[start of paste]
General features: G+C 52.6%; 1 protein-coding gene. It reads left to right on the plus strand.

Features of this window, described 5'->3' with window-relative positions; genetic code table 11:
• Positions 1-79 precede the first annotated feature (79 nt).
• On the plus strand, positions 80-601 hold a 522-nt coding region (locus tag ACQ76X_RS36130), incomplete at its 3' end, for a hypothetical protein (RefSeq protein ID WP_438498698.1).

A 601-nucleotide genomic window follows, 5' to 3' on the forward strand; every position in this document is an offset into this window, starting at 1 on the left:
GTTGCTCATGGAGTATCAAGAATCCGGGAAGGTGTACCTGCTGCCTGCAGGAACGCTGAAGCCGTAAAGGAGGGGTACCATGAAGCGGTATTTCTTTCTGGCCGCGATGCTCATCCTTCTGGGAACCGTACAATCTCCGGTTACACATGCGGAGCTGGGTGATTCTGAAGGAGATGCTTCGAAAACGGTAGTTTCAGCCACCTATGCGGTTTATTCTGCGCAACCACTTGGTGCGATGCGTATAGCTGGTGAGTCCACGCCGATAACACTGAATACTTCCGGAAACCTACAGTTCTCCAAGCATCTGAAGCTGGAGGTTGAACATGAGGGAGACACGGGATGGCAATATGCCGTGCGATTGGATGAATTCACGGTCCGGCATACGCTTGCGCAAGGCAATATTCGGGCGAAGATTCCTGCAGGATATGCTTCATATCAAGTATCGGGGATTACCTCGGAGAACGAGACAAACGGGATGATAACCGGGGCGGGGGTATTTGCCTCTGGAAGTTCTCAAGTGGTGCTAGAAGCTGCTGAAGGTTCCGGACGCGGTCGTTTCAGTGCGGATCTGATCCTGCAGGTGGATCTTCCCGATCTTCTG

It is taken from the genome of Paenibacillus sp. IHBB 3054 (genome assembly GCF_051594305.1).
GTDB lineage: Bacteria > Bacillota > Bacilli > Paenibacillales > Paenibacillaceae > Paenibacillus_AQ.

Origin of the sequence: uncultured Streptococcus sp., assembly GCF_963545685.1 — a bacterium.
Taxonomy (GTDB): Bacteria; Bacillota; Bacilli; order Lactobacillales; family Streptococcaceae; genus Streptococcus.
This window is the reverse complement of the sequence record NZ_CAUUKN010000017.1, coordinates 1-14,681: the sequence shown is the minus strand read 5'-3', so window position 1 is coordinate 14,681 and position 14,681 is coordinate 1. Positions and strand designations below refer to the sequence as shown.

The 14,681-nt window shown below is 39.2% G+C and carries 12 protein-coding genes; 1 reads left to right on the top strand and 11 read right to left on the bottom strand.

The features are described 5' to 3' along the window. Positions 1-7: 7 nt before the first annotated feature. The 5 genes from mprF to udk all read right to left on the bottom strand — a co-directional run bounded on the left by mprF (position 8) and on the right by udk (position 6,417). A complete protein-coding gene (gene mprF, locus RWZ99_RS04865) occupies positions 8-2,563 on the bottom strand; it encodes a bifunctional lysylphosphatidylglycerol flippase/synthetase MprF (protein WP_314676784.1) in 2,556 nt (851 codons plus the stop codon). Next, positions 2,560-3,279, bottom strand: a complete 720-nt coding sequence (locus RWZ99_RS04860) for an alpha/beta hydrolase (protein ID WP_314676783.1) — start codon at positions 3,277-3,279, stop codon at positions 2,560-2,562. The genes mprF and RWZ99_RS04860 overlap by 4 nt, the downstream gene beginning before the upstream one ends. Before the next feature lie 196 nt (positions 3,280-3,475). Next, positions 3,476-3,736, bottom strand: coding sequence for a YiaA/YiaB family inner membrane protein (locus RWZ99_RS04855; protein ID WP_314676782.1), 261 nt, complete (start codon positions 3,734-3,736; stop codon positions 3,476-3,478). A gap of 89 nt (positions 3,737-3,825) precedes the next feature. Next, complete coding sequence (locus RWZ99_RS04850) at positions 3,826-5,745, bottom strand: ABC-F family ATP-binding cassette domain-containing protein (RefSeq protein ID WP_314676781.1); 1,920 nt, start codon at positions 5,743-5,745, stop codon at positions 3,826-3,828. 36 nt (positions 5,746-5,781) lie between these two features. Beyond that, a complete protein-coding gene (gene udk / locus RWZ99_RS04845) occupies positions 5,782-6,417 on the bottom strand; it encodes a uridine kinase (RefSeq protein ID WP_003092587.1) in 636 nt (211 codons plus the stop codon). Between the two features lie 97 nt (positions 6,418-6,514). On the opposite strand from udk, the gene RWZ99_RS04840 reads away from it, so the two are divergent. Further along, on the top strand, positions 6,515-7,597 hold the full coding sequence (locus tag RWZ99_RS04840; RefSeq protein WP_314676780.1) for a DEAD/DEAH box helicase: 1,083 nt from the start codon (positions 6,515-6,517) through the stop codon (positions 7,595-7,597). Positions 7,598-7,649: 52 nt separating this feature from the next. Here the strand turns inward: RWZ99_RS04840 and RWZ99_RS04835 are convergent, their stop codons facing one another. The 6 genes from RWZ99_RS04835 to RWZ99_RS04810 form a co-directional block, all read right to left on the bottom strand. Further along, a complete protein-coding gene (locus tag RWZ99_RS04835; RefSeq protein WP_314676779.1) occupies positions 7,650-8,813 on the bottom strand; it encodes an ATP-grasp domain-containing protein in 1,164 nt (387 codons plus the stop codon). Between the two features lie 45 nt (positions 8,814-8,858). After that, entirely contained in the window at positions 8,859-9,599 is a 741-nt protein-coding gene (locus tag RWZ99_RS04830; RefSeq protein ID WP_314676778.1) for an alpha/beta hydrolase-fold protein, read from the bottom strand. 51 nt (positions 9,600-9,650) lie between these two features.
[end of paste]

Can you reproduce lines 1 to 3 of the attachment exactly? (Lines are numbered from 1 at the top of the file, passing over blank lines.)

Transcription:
General features: G+C 52.6%; 1 protein-coding gene. It reads left to right on the plus strand.

Features of this window, described 5'->3' with window-relative positions; genetic code table 11:
• Positions 1-79 precede the first annotated feature (79 nt).